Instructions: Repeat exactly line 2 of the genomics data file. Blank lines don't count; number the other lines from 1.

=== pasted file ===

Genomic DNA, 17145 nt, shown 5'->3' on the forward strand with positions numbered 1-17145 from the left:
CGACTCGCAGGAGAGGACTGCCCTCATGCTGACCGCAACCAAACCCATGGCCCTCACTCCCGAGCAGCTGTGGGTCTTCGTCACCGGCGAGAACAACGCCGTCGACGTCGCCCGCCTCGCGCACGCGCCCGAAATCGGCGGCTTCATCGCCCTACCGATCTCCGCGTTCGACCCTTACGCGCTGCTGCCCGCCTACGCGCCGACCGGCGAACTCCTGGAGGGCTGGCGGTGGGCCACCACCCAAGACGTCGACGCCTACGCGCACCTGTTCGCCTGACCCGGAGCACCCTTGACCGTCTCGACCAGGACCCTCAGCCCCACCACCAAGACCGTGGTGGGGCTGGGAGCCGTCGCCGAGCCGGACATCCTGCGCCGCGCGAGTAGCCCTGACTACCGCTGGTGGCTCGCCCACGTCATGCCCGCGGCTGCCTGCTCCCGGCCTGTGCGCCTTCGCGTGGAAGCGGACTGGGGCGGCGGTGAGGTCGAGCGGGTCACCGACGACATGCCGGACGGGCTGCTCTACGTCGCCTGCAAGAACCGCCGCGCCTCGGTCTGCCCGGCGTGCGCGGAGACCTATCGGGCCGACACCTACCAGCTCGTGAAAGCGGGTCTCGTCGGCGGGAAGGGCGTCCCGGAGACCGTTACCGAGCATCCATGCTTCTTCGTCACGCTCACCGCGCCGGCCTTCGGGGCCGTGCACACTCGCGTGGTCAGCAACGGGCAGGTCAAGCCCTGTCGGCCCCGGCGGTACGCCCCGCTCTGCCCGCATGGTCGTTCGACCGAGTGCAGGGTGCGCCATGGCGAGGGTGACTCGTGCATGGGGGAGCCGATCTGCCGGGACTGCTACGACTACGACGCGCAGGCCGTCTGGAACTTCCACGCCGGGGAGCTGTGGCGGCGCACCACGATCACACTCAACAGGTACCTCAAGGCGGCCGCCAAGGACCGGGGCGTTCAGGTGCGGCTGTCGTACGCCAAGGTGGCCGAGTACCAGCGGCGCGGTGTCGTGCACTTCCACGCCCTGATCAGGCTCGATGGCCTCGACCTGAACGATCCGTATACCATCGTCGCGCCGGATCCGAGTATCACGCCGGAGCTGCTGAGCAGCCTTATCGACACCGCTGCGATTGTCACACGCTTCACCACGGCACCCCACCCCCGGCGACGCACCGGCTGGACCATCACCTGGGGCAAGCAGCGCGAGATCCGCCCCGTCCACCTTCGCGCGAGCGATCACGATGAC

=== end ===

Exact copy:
CGACTCGCAGGAGAGGACTGCCCTCATGCTGACCGCAACCAAACCCATGGCCCTCACTCCCGAGCAGCTGTGGGTCTTCGTCACCGGCGAGAACAACGCCGTCGACGTCGCCCGCCTCGCGCACGCGCCCGAAATCGGCGGCTTCATCGCCCTACCGATCTCCGCGTTCGACCCTTACGCGCTGCTGCCCGCCTACGCGCCGACCGGCGAACTCCTGGAGGGCTGGCGGTGGGCCACCACCCAAGACGTCGACGCCTACGCGCACCTGTTCGCCTGACCCGGAGCACCCTTGACCGTCTCGACCAGGACCCTCAGCCCCACCACCAAGACCGTGGTGGGGCTGGGAGCCGTCGCCGAGCCGGACATCCTGCGCCGCGCGAGTAGCCCTGACTACCGCTGGTGGCTCGCCCACGTCATGCCCGCGGCTGCCTGCTCCCGGCCTGTGCGCCTTCGCGTGGAAGCGGACTGGGGCGGCGGTGAGGTCGAGCGGGTCACCGACGACATGCCGGACGGGCTGCTCTACGTCGCCTGCAAGAACCGCCGCGCCTCGGTCTGCCCGGCGTGCGCGGAGACCTATCGGGCCGACACCTACCAGCTCGTGAAAGCGGGTCTCGTCGGCGGGAAGGGCGTCCCGGAGACCGTTACCGAGCATCCATGCTTCTTCGTCACGCTCACCGCGCCGGCCTTCGGGGCCGTGCACACTCGCGTGGTCAGCAACGGGCAGGTCAAGCCCTGTCGGCCCCGGCGGTACGCCCCGCTCTGCCCGCATGGTCGTTCGACCGAGTGCAGGGTGCGCCATGGCGAGGGTGACTCGTGCATGGGGGAGCCGATCTGCCGGGACTGCTACGACTACGACGCGCAGGCCGTCTGGAACTTCCACGCCGGGGAGCTGTGGCGGCGCACCACGATCACACTCAACAGGTACCTCAAGGCGGCCGCCAAGGACCGGGGCGTTCAGGTGCGGCTGTCGTACGCCAAGGTGGCCGAGTACCAGCGGCGCGGTGTCGTGCACTTCCACGCCCTGATCAGGCTCGATGGCCTCGACCTGAACGATCCGTATACCATCGTCGCGCCGGATCCGAGTATCACGCCGGAGCTGCTGAGCAGCCTTATCGACACCGCTGCGATTGTCACACGCTTCACCACGGCACCCCACCCCCGGCGACGCACCGGCTGGACCATCACCTGGGGCAAGCAGCGCGAGATCCGCCCCGTCCACCTTCGCGCGAGCGATCACGATGAC